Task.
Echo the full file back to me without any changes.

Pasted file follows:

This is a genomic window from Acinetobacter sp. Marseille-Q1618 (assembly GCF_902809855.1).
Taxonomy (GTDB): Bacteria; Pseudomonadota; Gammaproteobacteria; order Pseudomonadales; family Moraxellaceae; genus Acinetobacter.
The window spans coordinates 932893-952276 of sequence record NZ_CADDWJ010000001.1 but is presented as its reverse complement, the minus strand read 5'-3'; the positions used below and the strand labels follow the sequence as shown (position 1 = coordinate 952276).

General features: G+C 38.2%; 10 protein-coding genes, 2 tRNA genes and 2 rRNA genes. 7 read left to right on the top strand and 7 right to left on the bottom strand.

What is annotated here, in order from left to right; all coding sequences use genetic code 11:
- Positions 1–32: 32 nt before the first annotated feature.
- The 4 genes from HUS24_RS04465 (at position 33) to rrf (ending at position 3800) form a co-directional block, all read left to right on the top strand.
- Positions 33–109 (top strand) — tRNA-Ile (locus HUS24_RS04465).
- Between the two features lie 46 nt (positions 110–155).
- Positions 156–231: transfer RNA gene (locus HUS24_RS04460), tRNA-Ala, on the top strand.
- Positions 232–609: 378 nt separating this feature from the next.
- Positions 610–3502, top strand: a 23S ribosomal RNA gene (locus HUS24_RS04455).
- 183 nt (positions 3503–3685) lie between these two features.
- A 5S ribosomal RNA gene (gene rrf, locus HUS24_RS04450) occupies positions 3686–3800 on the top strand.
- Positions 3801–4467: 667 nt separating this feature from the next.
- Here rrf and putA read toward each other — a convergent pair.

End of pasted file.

This is a genomic window from Acinetobacter sp. Marseille-Q1618 (assembly GCF_902809855.1).
Taxonomy (GTDB): Bacteria; Pseudomonadota; Gammaproteobacteria; order Pseudomonadales; family Moraxellaceae; genus Acinetobacter.
The window spans coordinates 932893-952276 of sequence record NZ_CADDWJ010000001.1 but is presented as its reverse complement, the minus strand read 5'-3'; the positions used below and the strand labels follow the sequence as shown (position 1 = coordinate 952276).

General features: G+C 38.2%; 10 protein-coding genes, 2 tRNA genes and 2 rRNA genes. 7 read left to right on the top strand and 7 right to left on the bottom strand.

What is annotated here, in order from left to right; all coding sequences use genetic code 11:
- Positions 1–32: 32 nt before the first annotated feature.
- The 4 genes from HUS24_RS04465 (at position 33) to rrf (ending at position 3800) form a co-directional block, all read left to right on the top strand.
- Positions 33–109 (top strand) — tRNA-Ile (locus HUS24_RS04465).
- Between the two features lie 46 nt (positions 110–155).
- Positions 156–231: transfer RNA gene (locus HUS24_RS04460), tRNA-Ala, on the top strand.
- Positions 232–609: 378 nt separating this feature from the next.
- Positions 610–3502, top strand: a 23S ribosomal RNA gene (locus HUS24_RS04455).
- 183 nt (positions 3503–3685) lie between these two features.
- A 5S ribosomal RNA gene (gene rrf, locus HUS24_RS04450) occupies positions 3686–3800 on the top strand.
- Positions 3801–4467: 667 nt separating this feature from the next.
- Here rrf and putA read toward each other — a convergent pair.